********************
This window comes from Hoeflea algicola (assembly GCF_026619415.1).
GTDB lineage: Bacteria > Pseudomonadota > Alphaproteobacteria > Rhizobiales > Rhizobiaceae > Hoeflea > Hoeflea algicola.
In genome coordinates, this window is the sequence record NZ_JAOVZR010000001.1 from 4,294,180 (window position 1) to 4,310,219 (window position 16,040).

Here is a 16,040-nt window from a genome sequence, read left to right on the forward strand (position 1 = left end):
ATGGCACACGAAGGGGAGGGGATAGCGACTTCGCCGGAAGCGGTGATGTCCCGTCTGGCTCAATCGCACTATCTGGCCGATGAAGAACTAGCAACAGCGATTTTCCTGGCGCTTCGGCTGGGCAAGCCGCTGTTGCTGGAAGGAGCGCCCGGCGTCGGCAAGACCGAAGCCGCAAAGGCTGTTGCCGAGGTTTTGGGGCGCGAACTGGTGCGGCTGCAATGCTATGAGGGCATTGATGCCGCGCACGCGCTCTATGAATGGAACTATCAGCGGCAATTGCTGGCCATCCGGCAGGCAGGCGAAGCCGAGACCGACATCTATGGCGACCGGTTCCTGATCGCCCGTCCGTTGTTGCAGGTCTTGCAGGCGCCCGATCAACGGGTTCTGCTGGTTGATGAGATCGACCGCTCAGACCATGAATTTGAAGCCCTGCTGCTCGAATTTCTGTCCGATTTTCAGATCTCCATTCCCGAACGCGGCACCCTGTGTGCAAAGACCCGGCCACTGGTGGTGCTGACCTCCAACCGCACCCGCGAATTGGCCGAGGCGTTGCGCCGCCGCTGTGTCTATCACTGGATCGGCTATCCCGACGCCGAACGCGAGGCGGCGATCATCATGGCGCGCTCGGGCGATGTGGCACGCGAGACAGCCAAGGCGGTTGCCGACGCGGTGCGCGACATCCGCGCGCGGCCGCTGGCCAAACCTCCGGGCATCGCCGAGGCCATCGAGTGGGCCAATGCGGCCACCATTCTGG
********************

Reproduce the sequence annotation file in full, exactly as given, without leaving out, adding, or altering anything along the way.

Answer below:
This window comes from Hoeflea algicola (assembly GCF_026619415.1).
GTDB lineage: Bacteria > Pseudomonadota > Alphaproteobacteria > Rhizobiales > Rhizobiaceae > Hoeflea > Hoeflea algicola.
In genome coordinates, this window is the sequence record NZ_JAOVZR010000001.1 from 4,294,180 (window position 1) to 4,310,219 (window position 16,040).

Here is a 16,040-nt window from a genome sequence, read left to right on the forward strand (position 1 = left end):
ATGGCACACGAAGGGGAGGGGATAGCGACTTCGCCGGAAGCGGTGATGTCCCGTCTGGCTCAATCGCACTATCTGGCCGATGAAGAACTAGCAACAGCGATTTTCCTGGCGCTTCGGCTGGGCAAGCCGCTGTTGCTGGAAGGAGCGCCCGGCGTCGGCAAGACCGAAGCCGCAAAGGCTGTTGCCGAGGTTTTGGGGCGCGAACTGGTGCGGCTGCAATGCTATGAGGGCATTGATGCCGCGCACGCGCTCTATGAATGGAACTATCAGCGGCAATTGCTGGCCATCCGGCAGGCAGGCGAAGCCGAGACCGACATCTATGGCGACCGGTTCCTGATCGCCCGTCCGTTGTTGCAGGTCTTGCAGGCGCCCGATCAACGGGTTCTGCTGGTTGATGAGATCGACCGCTCAGACCATGAATTTGAAGCCCTGCTGCTCGAATTTCTGTCCGATTTTCAGATCTCCATTCCCGAACGCGGCACCCTGTGTGCAAAGACCCGGCCACTGGTGGTGCTGACCTCCAACCGCACCCGCGAATTGGCCGAGGCGTTGCGCCGCCGCTGTGTCTATCACTGGATCGGCTATCCCGACGCCGAACGCGAGGCGGCGATCATCATGGCGCGCTCGGGCGATGTGGCACGCGAGACAGCCAAGGCGGTTGCCGACGCGGTGCGCGACATCCGCGCGCGGCCGCTGGCCAAACCTCCGGGCATCGCCGAGGCCATCGAGTGGGCCAATGCGGCCACCATTCTGG